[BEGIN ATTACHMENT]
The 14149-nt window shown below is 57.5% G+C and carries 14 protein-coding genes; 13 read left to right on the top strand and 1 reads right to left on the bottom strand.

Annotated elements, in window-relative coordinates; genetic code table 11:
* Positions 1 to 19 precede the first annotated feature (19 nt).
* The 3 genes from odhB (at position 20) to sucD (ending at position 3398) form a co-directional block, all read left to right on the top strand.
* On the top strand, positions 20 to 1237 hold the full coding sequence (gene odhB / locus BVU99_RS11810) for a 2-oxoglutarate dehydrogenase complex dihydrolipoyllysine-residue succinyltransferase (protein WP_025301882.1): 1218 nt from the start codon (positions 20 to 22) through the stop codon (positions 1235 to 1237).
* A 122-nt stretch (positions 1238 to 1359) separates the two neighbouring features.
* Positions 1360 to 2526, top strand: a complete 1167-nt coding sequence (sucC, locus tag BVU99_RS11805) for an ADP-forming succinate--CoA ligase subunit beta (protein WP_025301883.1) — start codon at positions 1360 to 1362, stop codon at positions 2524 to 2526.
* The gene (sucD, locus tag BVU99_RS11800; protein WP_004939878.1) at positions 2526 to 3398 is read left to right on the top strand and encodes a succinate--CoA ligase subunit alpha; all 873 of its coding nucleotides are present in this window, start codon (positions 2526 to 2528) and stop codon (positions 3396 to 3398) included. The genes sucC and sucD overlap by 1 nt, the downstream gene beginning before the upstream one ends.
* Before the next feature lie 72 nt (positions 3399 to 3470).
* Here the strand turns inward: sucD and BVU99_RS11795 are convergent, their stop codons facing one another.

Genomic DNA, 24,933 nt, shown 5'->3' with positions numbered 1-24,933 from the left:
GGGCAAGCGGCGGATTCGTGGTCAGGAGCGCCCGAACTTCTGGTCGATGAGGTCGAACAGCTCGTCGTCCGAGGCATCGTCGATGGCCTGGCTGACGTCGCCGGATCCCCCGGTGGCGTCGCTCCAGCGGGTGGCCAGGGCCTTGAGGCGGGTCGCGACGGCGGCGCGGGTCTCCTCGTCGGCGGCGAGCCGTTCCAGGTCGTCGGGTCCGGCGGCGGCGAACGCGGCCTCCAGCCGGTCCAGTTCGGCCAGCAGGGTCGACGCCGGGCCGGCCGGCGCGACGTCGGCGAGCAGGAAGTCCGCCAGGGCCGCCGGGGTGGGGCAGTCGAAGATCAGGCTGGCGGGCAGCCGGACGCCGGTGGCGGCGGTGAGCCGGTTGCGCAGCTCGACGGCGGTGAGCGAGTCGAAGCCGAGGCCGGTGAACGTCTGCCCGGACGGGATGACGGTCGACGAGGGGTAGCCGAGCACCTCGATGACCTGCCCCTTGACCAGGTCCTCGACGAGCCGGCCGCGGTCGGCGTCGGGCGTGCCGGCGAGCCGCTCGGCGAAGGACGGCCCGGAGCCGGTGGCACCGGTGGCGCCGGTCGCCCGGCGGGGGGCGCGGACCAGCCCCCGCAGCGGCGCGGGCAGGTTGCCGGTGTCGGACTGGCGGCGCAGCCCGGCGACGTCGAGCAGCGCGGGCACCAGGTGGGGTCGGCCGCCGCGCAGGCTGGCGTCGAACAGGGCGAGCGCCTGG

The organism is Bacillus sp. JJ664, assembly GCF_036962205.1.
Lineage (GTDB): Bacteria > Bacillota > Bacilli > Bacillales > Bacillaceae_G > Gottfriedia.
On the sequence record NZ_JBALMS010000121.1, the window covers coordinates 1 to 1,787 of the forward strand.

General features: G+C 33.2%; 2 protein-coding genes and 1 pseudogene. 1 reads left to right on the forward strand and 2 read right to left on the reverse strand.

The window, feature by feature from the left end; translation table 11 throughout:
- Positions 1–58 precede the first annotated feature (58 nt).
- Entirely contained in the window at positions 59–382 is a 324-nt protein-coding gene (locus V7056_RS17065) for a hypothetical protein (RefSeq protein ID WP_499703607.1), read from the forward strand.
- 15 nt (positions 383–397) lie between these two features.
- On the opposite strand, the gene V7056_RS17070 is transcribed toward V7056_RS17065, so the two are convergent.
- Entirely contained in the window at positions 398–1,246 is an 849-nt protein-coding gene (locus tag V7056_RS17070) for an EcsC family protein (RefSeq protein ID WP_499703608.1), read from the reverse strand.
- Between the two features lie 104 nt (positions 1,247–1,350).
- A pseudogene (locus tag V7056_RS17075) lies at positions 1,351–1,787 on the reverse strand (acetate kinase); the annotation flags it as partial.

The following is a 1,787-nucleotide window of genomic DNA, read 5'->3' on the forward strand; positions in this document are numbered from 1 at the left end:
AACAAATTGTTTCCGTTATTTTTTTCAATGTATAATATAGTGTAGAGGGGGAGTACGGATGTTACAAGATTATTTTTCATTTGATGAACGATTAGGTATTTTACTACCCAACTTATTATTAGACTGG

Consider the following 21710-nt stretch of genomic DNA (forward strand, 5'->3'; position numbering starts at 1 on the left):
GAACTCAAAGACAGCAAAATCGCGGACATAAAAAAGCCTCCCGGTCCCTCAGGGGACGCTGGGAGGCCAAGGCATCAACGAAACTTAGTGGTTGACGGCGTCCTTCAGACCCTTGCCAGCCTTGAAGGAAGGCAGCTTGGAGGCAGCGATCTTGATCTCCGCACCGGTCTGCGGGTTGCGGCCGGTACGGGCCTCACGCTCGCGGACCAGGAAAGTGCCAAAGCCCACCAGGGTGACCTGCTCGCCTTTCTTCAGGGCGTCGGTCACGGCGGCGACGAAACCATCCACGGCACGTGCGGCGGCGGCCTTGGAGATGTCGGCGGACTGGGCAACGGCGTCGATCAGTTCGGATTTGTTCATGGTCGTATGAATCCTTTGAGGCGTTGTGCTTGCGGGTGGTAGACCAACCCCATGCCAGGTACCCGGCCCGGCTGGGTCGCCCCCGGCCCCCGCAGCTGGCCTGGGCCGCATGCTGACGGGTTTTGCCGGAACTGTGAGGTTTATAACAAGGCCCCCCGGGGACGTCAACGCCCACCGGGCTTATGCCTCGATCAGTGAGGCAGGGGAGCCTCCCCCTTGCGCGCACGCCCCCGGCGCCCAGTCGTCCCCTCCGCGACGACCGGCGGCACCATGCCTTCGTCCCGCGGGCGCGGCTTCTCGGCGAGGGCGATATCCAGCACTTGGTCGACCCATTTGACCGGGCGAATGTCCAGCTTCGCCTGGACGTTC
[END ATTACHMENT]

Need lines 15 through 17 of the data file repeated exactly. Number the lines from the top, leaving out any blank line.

On the sequence record NZ_JBALMS010000121.1, the window covers coordinates 1 to 1,787 of the forward strand.

General features: G+C 33.2%; 2 protein-coding genes and 1 pseudogene. 1 reads left to right on the forward strand and 2 read right to left on the reverse strand.

The window, feature by feature from the left end; translation table 11 throughout: